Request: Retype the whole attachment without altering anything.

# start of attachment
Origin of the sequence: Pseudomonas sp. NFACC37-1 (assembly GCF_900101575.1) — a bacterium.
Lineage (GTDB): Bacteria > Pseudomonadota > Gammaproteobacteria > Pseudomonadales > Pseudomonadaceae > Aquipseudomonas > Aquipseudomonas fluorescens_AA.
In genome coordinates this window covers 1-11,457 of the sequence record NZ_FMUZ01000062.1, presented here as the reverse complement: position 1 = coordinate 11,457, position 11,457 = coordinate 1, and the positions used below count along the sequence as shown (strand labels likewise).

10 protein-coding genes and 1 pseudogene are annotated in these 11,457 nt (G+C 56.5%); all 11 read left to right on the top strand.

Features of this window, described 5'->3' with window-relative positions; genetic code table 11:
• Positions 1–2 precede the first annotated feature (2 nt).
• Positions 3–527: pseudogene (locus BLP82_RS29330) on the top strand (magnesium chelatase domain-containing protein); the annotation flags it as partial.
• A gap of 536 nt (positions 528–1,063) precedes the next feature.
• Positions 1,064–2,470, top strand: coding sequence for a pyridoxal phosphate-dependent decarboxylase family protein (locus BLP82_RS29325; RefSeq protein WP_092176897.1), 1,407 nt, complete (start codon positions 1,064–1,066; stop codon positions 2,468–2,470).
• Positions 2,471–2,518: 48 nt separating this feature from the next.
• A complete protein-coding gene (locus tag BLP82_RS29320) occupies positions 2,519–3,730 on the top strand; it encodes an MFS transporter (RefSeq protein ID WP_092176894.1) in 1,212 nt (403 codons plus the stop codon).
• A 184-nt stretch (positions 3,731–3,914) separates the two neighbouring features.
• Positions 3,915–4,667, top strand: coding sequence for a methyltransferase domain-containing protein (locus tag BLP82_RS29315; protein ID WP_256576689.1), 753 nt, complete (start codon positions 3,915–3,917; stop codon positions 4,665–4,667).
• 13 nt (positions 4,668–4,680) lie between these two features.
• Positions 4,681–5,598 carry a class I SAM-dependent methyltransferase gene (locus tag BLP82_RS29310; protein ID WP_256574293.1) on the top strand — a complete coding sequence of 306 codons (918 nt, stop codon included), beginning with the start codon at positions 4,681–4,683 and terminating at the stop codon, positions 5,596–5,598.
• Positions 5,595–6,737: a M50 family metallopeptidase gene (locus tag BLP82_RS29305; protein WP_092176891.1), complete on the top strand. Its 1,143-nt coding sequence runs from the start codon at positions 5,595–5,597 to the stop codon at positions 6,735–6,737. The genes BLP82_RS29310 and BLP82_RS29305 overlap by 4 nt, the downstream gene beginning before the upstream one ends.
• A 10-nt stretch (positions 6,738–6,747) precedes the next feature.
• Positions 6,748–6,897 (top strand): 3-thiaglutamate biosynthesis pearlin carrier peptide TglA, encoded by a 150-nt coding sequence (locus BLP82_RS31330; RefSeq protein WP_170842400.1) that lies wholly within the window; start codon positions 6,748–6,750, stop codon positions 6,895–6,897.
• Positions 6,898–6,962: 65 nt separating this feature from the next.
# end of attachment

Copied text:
Origin of the sequence: Pseudomonas sp. NFACC37-1 (assembly GCF_900101575.1) — a bacterium.
Lineage (GTDB): Bacteria > Pseudomonadota > Gammaproteobacteria > Pseudomonadales > Pseudomonadaceae > Aquipseudomonas > Aquipseudomonas fluorescens_AA.
In genome coordinates this window covers 1-11,457 of the sequence record NZ_FMUZ01000062.1, presented here as the reverse complement: position 1 = coordinate 11,457, position 11,457 = coordinate 1, and the positions used below count along the sequence as shown (strand labels likewise).

10 protein-coding genes and 1 pseudogene are annotated in these 11,457 nt (G+C 56.5%); all 11 read left to right on the top strand.

Features of this window, described 5'->3' with window-relative positions; genetic code table 11:
• Positions 1–2 precede the first annotated feature (2 nt).
• Positions 3–527: pseudogene (locus BLP82_RS29330) on the top strand (magnesium chelatase domain-containing protein); the annotation flags it as partial.
• A gap of 536 nt (positions 528–1,063) precedes the next feature.
• Positions 1,064–2,470, top strand: coding sequence for a pyridoxal phosphate-dependent decarboxylase family protein (locus BLP82_RS29325; RefSeq protein WP_092176897.1), 1,407 nt, complete (start codon positions 1,064–1,066; stop codon positions 2,468–2,470).
• Positions 2,471–2,518: 48 nt separating this feature from the next.
• A complete protein-coding gene (locus tag BLP82_RS29320) occupies positions 2,519–3,730 on the top strand; it encodes an MFS transporter (RefSeq protein ID WP_092176894.1) in 1,212 nt (403 codons plus the stop codon).
• A 184-nt stretch (positions 3,731–3,914) separates the two neighbouring features.
• Positions 3,915–4,667, top strand: coding sequence for a methyltransferase domain-containing protein (locus tag BLP82_RS29315; protein ID WP_256576689.1), 753 nt, complete (start codon positions 3,915–3,917; stop codon positions 4,665–4,667).
• 13 nt (positions 4,668–4,680) lie between these two features.
• Positions 4,681–5,598 carry a class I SAM-dependent methyltransferase gene (locus tag BLP82_RS29310; protein ID WP_256574293.1) on the top strand — a complete coding sequence of 306 codons (918 nt, stop codon included), beginning with the start codon at positions 4,681–4,683 and terminating at the stop codon, positions 5,596–5,598.
• Positions 5,595–6,737: a M50 family metallopeptidase gene (locus tag BLP82_RS29305; protein WP_092176891.1), complete on the top strand. Its 1,143-nt coding sequence runs from the start codon at positions 5,595–5,597 to the stop codon at positions 6,735–6,737. The genes BLP82_RS29310 and BLP82_RS29305 overlap by 4 nt, the downstream gene beginning before the upstream one ends.
• A 10-nt stretch (positions 6,738–6,747) precedes the next feature.
• Positions 6,748–6,897 (top strand): 3-thiaglutamate biosynthesis pearlin carrier peptide TglA, encoded by a 150-nt coding sequence (locus BLP82_RS31330; RefSeq protein WP_170842400.1) that lies wholly within the window; start codon positions 6,748–6,750, stop codon positions 6,895–6,897.
• Positions 6,898–6,962: 65 nt separating this feature from the next.